As of Wednesday, Rome City Schools and Floyd County Schools will not be requiring face coverings during the upcoming school year. The city school board will revisit its decision during a called meeting on Thursday, in light of a change in the CDC guidelines.
To prevent further spread of the highly contagious Delta variant, the CDC updated its mask guidance Tuesday to recommend that fully vaccinated people wear masks indoors when in areas with “substantial” and “high” transmission of COVID. That includes nearly two-thirds of all U.S. counties – and almost all of Georgia.
“In recent days I have seen new scientific data from recent outbreak investigations showing that the Delta variant behaves uniquely differently from past strains of the virus that cause COVID-19,” CDC Director Dr. Rochelle Walensky said Tuesday.
“The Delta variant is showing every day its willingness to outsmart us and be an opportunist,” Walensky said. “In rare occasions, some vaccinated people infected with the Delta variant after vaccination may be contagious and spread the virus to others. ... This new science is worrisome and unfortunately warrants an update to our recommendations.”
The CDC is also now recommending universal indoor masking for all teachers, staffers, students and visitors inside schools from kindergarten to 12th grade, regardless of vaccination status. That follows a recent recommendation from the American Academy of Pediatrics that anyone over the age of 2 be required to wear a mask in school.
Dr. Colleen Kraft, associate chief medical officer at Emory University Hospital in Atlanta, said Tuesday that the new mask guidance makes sense.
“We just really need to stop transmission, and vaccinations certainly stop transmission, but with a low vaccine uptake and a lot of (vaccine) hesitancy, we need to go back to things that work,” she told reporters. “We know the Delta variant can’t get through masks.”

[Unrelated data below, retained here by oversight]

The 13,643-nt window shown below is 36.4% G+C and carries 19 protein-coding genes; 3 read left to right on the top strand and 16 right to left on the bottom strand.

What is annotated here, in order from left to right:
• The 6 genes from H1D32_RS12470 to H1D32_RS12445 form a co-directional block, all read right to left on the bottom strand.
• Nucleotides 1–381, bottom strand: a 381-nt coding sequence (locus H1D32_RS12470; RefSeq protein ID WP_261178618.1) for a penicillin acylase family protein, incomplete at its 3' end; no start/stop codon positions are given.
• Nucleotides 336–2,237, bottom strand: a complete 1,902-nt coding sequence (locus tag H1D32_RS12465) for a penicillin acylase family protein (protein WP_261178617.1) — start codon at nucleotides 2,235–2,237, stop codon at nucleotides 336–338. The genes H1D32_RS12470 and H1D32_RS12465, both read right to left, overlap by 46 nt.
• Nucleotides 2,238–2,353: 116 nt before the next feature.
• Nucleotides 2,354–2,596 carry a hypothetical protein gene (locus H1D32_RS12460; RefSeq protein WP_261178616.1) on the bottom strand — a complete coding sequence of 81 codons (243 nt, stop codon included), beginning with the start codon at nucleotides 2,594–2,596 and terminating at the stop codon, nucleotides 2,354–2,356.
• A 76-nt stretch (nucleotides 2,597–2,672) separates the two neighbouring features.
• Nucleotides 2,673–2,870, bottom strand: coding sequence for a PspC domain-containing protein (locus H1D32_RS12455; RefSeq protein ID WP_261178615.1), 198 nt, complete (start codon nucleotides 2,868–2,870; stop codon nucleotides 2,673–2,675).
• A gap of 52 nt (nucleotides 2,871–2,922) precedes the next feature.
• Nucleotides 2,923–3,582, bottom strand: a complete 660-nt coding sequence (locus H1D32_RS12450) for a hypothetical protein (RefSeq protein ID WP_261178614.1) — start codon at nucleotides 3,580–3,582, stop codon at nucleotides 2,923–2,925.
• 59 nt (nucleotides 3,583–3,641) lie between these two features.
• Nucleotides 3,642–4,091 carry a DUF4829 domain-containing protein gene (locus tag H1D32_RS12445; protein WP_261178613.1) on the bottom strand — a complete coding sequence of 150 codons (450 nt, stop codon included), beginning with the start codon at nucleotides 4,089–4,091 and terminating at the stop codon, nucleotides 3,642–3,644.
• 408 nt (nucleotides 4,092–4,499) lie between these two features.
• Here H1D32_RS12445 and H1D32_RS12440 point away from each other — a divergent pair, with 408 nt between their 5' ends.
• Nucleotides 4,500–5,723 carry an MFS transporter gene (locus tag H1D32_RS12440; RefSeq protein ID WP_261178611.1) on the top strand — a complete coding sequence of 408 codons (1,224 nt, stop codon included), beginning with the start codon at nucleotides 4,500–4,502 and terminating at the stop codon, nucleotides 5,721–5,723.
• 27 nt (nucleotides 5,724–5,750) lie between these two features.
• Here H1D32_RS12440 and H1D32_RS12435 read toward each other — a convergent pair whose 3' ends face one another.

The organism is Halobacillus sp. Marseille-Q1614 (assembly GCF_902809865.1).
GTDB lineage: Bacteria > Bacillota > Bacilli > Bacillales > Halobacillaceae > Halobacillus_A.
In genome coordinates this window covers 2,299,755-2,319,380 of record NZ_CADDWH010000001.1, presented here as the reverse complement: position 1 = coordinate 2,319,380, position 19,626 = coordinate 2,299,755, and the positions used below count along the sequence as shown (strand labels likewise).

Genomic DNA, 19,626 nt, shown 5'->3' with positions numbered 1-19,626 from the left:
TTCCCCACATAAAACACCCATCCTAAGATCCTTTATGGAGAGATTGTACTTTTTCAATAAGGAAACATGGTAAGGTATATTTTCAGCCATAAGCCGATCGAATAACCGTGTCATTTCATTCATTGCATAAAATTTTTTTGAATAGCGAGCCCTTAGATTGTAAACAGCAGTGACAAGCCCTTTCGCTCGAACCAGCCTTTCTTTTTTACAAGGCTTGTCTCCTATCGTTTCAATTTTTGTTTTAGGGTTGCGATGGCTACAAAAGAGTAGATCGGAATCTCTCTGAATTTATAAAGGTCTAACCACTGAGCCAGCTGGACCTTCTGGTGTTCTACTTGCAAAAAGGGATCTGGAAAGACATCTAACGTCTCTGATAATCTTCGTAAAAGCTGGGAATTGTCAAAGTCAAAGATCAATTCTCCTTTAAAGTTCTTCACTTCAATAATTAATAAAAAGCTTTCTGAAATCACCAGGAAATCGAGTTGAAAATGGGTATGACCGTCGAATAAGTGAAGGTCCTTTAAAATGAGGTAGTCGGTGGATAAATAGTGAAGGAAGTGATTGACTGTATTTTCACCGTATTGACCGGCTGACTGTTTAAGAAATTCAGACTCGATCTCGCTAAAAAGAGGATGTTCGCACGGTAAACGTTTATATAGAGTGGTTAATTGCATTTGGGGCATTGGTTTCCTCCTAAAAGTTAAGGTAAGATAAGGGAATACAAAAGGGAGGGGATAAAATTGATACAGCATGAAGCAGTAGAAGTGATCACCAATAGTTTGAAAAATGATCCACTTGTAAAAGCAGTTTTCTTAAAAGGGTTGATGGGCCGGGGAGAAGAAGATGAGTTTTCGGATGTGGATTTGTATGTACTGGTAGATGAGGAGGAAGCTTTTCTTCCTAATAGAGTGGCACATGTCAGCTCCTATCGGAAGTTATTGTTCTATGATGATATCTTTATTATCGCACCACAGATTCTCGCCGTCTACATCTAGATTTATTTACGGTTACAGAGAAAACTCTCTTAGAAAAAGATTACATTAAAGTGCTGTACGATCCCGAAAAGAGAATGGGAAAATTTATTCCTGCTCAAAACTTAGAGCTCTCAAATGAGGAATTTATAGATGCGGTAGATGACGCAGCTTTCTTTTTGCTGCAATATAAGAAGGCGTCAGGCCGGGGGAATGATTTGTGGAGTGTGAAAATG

The masking requirement already is playing out in some Georgia schools districts, which are preparing for students’ arrival next week.
In the Athens area, all Clarke County students, regardless of vaccination status or grade, will be required to wear masks effective immediately, the Clarke system announced Monday.
In coastal Chatham County, the local school district did what its school superintendent called a “pandemic pivot.’’
Saying the goal is to teach all students in person five days a week, district Superintendent Ann Levett said Tuesday morning that all staff and students will be required to wear masks inside school buildings, the Savannah Morning News reported.
The City of Savannah, meanwhile, reinstated its mask mandate Monday. It went into effect at 8 a.m. that day and is set to expire Aug. 25.
The order requires everyone, regardless of vaccination status, to wear a mask indoors when not with immediate family, Savannah Mayor Van Johnson said.
Elsewhere in Georgia, hospitals are seeing a steady flow of virus patients.
Northeast Georgia Health System, based in Gainesville, said Monday that it was treating 53 COVID-19 patients as of that day, 23 more than a week earlier.
Phoebe Putney Health System in Albany said it has seen “a marked increase in COVID-19 admissions recently. “In Albany, we admitted a total of 12 patients for treatment of COVID over the last two days,’’ said spokesman Ben Roberts. “We’ve had 26 admissions over the last week, compared to just 32 total COVID-19 admissions for the entire month of June.’’
Both Northeast Georgia and Phoebe Putney treated a flood of patients during previous surges.
Also this week, the American Medical Association, the American Nurses Association and dozens of other groups representing medical professionals called for COVID-19 vaccines to be mandatory for health care workers, citing the rise of the Delta variant.
In a joint statement, groups including the American Academy of Family Physicians, the American Academy of Nursing, the American College of Surgeons and dozens of others urged health care employers to require COVID-19 vaccinations for their workers.